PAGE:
Poor Bob has been toiling away for years under the false belief that “fleecing the taxpayers and creating dues-paying zombies were the foremost reasons for the existence of the teaching profession.”
Turns out the world isn’t flat after all, Bob.
PS – please bring a medic along when the news is broken to Bob, as his heart may give out from the shock of it all. Perhaps EMT is available??

mikeinri
11 years ago

On one hand, I think all teachers should be evaluated regularly, based on professional standards. On the other hand, the evaluation process and those standards should be left up to the individual districts, where the bills are paid. Another bureaucratic power grab that won’t improve public education.

gina
gina
11 years ago

I don’t understand this:
…Tiverton Schools’ Superintendent Bill Rearick put the figure for an initial increase in evaluations at $250,000. Unless the state is going to send its own evaluators, a command for such a process from the top — from the state — becomes something for which towns must pay, which means something added to the bill to taxpayers…
What is the 250k “initial increase” and why would anyone have to send in an evaluator? In all my years in the private sector, I have never had my job performance evaluated by someone with job title Evaluator. It is usually based on various metrics as well as feedback for a group of supervisors, clients, peers, and staff and is conducted by a supervisor and/or Human Resources.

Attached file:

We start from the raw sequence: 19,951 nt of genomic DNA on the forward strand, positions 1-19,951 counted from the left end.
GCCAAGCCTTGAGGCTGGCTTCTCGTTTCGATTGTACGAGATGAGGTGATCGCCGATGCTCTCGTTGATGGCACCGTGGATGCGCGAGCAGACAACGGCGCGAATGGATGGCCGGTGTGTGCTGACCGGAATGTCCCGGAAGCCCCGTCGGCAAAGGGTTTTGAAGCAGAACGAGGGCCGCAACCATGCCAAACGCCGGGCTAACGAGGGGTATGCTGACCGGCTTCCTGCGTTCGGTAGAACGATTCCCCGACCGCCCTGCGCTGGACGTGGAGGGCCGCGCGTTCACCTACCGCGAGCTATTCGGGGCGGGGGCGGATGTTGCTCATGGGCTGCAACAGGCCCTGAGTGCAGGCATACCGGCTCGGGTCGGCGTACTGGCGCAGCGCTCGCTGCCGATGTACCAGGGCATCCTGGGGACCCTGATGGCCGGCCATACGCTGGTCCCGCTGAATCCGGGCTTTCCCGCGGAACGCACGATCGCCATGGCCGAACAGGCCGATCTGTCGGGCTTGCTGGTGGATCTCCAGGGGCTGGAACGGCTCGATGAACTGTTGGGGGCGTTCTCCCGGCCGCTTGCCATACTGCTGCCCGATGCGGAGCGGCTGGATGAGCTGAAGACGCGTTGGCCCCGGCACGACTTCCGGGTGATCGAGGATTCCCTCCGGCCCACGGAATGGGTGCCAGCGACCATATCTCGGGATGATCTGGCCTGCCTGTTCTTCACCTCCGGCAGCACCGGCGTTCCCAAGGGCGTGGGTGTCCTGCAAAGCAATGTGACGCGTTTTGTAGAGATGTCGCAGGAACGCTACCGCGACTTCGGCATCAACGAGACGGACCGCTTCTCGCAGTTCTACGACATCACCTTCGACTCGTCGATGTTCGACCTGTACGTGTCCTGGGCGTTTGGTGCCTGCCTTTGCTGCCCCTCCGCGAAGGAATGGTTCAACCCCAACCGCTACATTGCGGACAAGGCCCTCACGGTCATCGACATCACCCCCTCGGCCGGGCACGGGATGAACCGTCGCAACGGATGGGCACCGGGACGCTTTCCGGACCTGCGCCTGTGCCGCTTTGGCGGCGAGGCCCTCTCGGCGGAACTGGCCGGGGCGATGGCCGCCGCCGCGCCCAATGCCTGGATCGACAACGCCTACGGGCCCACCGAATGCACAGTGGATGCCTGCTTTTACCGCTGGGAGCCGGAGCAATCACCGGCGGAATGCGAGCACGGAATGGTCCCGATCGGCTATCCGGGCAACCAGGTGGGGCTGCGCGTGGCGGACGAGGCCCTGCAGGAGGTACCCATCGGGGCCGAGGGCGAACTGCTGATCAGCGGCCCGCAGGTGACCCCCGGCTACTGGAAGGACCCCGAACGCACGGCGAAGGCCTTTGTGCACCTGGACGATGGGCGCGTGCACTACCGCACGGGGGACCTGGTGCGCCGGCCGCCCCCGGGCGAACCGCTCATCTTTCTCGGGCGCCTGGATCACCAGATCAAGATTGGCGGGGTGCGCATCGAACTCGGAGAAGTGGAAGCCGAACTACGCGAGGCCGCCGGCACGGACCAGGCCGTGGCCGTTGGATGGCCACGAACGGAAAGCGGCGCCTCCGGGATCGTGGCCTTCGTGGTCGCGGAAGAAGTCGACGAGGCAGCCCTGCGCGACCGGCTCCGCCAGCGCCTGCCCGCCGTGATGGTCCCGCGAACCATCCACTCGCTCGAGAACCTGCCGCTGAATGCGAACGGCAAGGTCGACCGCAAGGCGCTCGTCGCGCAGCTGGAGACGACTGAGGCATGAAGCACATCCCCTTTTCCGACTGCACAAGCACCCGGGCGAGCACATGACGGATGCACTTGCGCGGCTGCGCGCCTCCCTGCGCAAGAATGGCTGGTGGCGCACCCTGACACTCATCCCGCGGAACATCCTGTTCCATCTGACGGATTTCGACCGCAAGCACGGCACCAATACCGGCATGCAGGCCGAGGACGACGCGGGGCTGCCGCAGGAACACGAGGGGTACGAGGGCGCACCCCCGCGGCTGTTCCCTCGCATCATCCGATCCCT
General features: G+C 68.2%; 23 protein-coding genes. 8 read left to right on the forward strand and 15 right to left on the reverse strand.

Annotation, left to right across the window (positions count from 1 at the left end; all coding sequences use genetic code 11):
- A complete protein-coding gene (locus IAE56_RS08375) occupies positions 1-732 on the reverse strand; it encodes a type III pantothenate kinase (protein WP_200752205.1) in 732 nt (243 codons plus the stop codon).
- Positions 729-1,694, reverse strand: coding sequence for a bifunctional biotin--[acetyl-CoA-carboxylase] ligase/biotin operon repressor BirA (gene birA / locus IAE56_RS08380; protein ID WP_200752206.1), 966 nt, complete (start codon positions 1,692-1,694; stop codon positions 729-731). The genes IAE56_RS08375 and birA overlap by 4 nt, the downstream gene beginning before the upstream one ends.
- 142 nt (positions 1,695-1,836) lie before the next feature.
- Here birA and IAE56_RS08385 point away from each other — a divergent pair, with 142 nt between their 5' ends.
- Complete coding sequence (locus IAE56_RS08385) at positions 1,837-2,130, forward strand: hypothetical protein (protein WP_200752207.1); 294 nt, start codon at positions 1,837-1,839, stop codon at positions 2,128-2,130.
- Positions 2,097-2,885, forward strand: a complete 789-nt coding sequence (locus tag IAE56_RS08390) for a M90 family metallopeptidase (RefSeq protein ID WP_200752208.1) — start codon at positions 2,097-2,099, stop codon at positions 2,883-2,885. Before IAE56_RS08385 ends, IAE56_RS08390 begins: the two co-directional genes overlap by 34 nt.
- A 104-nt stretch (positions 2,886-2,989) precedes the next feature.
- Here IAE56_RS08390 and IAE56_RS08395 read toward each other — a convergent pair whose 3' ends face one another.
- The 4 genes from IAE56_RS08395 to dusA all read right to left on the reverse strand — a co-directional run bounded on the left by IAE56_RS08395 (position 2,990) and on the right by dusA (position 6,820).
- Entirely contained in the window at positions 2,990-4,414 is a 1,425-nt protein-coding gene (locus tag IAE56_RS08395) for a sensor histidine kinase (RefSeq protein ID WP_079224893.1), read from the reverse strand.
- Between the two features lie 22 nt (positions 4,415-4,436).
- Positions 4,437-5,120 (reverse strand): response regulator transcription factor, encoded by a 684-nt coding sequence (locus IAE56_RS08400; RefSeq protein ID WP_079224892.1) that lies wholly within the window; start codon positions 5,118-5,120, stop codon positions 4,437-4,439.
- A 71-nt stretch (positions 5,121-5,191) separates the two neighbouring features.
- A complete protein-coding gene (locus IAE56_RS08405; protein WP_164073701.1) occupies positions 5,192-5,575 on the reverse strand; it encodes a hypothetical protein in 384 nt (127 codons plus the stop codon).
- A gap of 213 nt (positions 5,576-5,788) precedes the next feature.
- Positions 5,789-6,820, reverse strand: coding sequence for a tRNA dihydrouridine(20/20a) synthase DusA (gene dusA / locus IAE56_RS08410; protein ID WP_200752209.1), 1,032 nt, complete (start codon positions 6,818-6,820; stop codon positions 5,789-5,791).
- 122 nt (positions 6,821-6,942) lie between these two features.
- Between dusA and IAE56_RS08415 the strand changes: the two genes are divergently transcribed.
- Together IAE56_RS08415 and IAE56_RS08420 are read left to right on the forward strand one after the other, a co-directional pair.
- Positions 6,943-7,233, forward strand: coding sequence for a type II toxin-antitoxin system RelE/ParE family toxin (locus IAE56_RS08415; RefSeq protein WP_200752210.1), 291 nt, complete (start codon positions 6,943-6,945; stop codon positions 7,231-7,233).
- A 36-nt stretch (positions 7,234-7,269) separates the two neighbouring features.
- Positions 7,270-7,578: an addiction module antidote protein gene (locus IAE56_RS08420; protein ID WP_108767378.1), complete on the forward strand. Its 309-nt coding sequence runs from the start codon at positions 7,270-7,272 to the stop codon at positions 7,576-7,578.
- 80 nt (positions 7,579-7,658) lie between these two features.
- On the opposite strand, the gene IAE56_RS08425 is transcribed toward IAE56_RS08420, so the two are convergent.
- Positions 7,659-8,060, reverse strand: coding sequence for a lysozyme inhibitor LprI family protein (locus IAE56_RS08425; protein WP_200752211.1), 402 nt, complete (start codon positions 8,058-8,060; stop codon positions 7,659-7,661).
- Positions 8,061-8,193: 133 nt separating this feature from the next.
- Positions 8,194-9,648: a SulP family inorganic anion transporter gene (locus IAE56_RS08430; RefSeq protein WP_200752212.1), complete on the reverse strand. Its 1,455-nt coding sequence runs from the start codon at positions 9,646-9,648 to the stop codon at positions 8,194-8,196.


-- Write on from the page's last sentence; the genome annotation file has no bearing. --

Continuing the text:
I would hope that RIDE will provide templates that allow the Districts to determine who within the District will do the evaluations. Department heads and managers do these things in the private sector.
The other news in RI Education tonight is that the Westerly School Committee rejected the teacher’s contract. The District has not had a contract since July. This could get interesting.

George Elbow
George Elbow
11 years ago

By the way, does this once and for conclude what we already knew, which is that our Union-hack teachers have NOT been subject to review heretofor?
Is that why it is an incremental cost, because Reviewing personel for performance, etc. is a NEW activity??
Yes, Bob Walsh, we know your flock’s standard answer …”we police ourselves”.

Justin Katz
11 years ago

Gina,
Supt. Rearick claimed the increase would be necessary to free up employees to do the evaluating. I personally think evaluations are something for which taxpayers should be considered as already paying, and it should be on the relevant personnel to do the work, and on their supervisors to find ways to open up their schedules for that purpose; in a community-initiated process, that case could be made and might actually win out. State mandates enter the scene with different baggage.
My point (not fully explored, I’ll admit) was that the only way such a state mandate makes sense is if the Department of Education is going to develop statewide standards and send its experts (the evaluators) into the districts to ensure conformance.

Margaret Paynich
Margaret Paynich
11 years ago

My first question was: What is the break down of the $250,00 Bill Rearick quotes? And as another reader mentioned – are you trying to tell me you don’t already have personnel doing evaluations? Or are you confirming that the current evaluations are virtually useful and therefore you have almost no staff responsible for performing them? I think this falls under the job description of the “department head.”
Also, you may think this is an unfunded mandate, you may think it’s unnecessary policy – but whatever we’re all doing now is clearly NOT working, so please lets try something new. I don’t want to hear one person say “well, this is the way we’ve always done it, so this is what we’re doing.”